…if it were true that the only way in which one could judge whether a person had done something to the best of their ability was by comparing their performance with others, then there would be grave difficulties in determining whether a person had done as well as they could. How could one tell whether a person had developed their talents to a greater extent than others, or had merely a greater initial endowment of them?
The bottom line then is that although self-esteem is often comparative and competitive; it doesn’t have to be. Indeed, ideally, self-esteem should derive from a rational self-reflection on one’s own abilities, relative to absolute standards of success. This doesn’t have to be immune to the opinions and attitudes of others, but it doesn’t have to be hostage to them either.
2. The Distribution of Esteem
Even if we accept Mason’s critique, there are problems. He could be right, and yet it could still be the case that (a) many people continue to derive esteem from comparative rankings with others (i.e. they get trapped in the competitive ethos) and (b) they struggle to gain self-esteem even when following this approach because they cannot win the comparative ranking. What do we say to them? Can we help them to gain self-esteem? There are two things worth considering here.
First, it is worth considering Nozick’s own argument about how to deal with people who lose out in competitions for self-esteem: create more competitions. The tendency to measure one’s self worth relative to the skills of others is going to be a particularly problematic in a world in which there is only a handful of ‘games’ one can play to gain self esteem. To illustrate, imagine being a man in Ancient Sparta. Let’s suppose that in that culture the primary metric of self worth is courage and skill in battle (I’m sure this does a disservice to the historical reality but it conforms to the stereotype). If you aren’t a brave and skilful warrior, then you will probably lack self esteem. This could be true despite the fact that you have many impressive skills that can distinguish you from other people. Perhaps you are skilled dancer or artist for example. Unfortunately for you, there are no opportunities to compare your skills in those domains against others because no one else is being incentivised to participate in dancing or art competitions. If they were, you might find a way to gain self esteem.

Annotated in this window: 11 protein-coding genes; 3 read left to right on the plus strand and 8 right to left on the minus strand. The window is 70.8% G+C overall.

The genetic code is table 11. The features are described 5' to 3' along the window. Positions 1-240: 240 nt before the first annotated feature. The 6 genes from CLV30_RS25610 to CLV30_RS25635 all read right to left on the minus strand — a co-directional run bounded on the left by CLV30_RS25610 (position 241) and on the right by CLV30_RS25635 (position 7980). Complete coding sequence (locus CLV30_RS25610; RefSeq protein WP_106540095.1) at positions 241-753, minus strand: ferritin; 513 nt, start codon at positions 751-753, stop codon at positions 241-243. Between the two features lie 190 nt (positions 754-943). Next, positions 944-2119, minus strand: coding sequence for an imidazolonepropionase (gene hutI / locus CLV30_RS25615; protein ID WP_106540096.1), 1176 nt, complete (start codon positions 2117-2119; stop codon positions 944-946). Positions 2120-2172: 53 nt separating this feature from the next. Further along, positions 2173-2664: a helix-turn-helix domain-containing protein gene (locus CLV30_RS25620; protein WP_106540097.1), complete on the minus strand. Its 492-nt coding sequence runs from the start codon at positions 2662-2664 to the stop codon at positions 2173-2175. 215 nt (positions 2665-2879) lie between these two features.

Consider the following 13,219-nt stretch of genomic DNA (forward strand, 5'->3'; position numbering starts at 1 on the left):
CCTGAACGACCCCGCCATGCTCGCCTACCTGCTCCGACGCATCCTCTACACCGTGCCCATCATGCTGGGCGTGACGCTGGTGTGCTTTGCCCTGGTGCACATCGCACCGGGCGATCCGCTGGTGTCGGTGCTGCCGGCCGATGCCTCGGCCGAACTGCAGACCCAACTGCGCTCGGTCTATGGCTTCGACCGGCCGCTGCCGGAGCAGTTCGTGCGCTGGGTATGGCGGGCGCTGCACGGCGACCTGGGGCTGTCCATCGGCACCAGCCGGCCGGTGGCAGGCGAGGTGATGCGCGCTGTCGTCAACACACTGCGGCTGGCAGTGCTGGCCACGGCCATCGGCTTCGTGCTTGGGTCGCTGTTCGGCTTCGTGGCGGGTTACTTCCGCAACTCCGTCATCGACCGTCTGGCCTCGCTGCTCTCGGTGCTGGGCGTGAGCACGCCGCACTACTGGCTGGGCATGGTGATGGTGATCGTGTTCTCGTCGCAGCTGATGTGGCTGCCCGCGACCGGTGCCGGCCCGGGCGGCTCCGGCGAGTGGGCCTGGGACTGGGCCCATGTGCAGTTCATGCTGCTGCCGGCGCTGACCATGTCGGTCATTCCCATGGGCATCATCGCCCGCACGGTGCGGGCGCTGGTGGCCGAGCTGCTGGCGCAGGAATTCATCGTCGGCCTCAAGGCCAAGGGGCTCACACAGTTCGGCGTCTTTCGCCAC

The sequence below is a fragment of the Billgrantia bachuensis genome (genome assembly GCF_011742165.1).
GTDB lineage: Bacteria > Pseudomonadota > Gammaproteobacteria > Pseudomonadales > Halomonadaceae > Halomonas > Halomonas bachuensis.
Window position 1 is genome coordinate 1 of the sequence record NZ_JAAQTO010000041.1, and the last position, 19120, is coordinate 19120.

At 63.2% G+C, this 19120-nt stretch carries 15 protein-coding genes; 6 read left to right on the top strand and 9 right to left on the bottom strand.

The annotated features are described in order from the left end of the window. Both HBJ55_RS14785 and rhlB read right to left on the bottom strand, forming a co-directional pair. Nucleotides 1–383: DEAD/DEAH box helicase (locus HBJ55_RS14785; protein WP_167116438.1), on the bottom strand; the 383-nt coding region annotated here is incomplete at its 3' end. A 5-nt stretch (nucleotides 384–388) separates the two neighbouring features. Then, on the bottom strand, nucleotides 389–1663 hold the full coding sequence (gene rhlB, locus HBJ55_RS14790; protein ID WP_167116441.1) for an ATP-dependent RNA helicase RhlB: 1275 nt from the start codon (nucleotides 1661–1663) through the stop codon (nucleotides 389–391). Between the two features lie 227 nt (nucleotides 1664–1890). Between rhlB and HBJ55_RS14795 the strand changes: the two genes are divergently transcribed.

This is why Nozick recommends that we create a society in which there is a diversity of competitions for self-esteem. This will allow individuals to find their own niche. I should say I use the term ‘competitions’ somewhat loosely here. The idea is not that there are lots of formal competitions taking place; rather it is that the society celebrates many different skills and allows for lots of informal comparative rankings to take place. As Nozick puts it:
The most promising ways for a society to avoid widespread differences in self-esteem would be to have no common weighting of dimensions; instead it would have a diversity of different lists of dimensions and weightings. This would enhance each person’s chance of…[making] a non-idiosyncratic favorable estimate of himself.
Now you could argue that this solution misses the point because we shouldn’t be deriving our self-esteem from these comparative and competitive rankings. We should try to shift to more objective assessments of ability. But that may not be easy in all cases, and I think there is something to what Nozick is arguing. A society that celebrates and tolerates many ‘competitions’ for self-esteem is going to be happier than one that channels everything through a few competitions.
This brings me to the second point that is worth bearing in mind. Nozick might argue that a free market, capitalist society is the best one for enabling lots of competitions for self-esteem. There are lots of jobs one can perform that are valued by the market, so you have an opportunity to find your own niche and gain self-esteem. But as Mason points out, one major problem in our society is that there is differential access to these different niches. Not everyone gets into the competition that suits them best. They are forced, through economic necessity, into jobs that do not suit their skills and aptitudes, but are a means to an end. Furthermore, the market doesn’t value all skills equally. Indeed, some skills have no economic value at all. People aren’t incentivised to develop those skills because of this. The net result is that many people end up in competitions that slowly gnaw away at their self-esteem.
This problem of differential access to esteem-raising activities has been a major theme of my own recent research on workplace automation (although I never talk directly about ‘self-esteem’, preferring instead to focus on meaning and well-being). I have argued that workplace automation can exacerbate the problems alluded to in the previous paragraph, but also provide the means to escape them. In other words, I have argued that Nozick’s ideal society in which everyone can find their own niche is more likely to arise in a post-work economy than in one committed to the capitalist work ethic. Defending this post-work ideal is a major focus of my forthcoming book Automation and Utopia.